College can be a tough time for many people. Free from the oversight of parents and traditional community figures, many incoming college students may behave unwisely and have difficulty handling their newfound freedom. Not surprisingly, a common pitfall of many incoming college students is the easy availability of alcohol. Through various means, dorms often have ready stockpiles of alcoholic beverages. What should you do when your roommate turns out to be a heavy drinker?
First of all, you should be proactive in discussing a roommate’s drinking before it threatens to harm your relationship. Make it known that you will not allow his or her drinking to jeopardize your academic success, meaning your room will not become a “party room” if your roommate’s imbibing becomes a social lubricant that may tend to drive festivities back to your domicile. For your collegiate success it is important to explicitly state your refusal to become the “party room.” Holding your tongue and allowing your grades to suffer as study time gets minimized by party time can cost you dearly in terms of lost time and tuition money.
Secondly, let your roommate know where you draw the lines in terms of nursing a drunk. Sometimes a person may become a heavier drinker if they are indulged by friends and roommates who will clean up afterward. If you are not a babysitter or hand-holder, be up-front about it. Force your roommate to drink elsewhere if he or she expects an indulgent and supportive audience.
Third, develop social connections so you can get away from your roommate if need be. While being up-front and direct about not tolerating an obnoxious drunk may keep a lid on bad behavior, your roommate may continue to imbibe if he or she feels you are a captive audience forced to socialize. By having friends and joining clubs and extracurricular activities you force your roommate to realize that if they continue to drink they will often be drinking alone. You will not be “held hostage” by a roommate who wants to have a drink every time you two are together in your room or suite.
Developing a positive network of out-of-the-dorm friends may help your roommate as well, either by introducing them to new people who can help show them that fun can be had without alcohol or by forcing them to socialize on their own, perhaps getting them out of the room and away from the mini-fridge of booze. Many college students may drink out of loneliness, so establishing a positive social network could also help a heavy-drinking roommate.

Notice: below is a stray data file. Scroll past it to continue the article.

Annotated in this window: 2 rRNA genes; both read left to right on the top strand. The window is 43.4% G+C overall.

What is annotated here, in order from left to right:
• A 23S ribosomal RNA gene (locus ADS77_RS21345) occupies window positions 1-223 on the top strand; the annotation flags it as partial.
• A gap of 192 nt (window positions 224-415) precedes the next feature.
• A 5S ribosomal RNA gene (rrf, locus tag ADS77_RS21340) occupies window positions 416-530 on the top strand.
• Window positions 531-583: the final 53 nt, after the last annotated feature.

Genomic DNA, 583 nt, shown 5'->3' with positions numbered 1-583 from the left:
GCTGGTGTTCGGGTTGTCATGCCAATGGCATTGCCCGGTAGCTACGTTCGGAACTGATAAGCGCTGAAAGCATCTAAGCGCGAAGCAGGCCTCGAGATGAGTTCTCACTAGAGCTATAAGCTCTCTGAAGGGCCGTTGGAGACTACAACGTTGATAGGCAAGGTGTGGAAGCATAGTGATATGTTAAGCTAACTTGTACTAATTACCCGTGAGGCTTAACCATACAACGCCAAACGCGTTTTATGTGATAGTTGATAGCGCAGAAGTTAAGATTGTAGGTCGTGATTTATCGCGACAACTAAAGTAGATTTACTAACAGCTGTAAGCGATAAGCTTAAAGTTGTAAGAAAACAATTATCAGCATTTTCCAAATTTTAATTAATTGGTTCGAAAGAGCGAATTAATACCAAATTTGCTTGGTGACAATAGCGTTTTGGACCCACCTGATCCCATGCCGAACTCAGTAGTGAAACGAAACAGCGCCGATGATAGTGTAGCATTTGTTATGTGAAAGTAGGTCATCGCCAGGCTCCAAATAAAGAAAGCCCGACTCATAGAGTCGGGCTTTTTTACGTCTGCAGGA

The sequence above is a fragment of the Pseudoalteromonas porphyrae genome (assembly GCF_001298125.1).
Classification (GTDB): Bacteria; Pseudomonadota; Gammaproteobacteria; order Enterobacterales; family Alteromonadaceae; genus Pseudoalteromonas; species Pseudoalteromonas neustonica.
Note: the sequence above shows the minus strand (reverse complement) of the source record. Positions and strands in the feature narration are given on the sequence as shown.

Fourth, if the problem of a heavy-drinking roommate proves unmanageable, do not hesitate to seek help from dorm and school administrators. Your Resident Assistant (RA) or dorm adviser can help you find new living quarters away from a heavy drinker who refuses to change his or her disruptive behaviors. These individuals are paid to help with these exact types of situations, so do not delay to seek their assistance – they are there to help. If an RA seems unhelpful, take your problem up the chain of command.
Inform your roommate that you will not hesitate to discuss the continuing drinking problem with these administrators if need be. Perhaps the threat of college administrative sanction, up to and including expulsion, can get a troublesome roommate to sober up.
Above all, remember this: You are paying for a high-quality, wholesome educational and social experience and should not tolerate anything, or anyone, less. Be polite but be firm in letting a roommate know that you will not compromise on seeking a positive and beneficial college experience.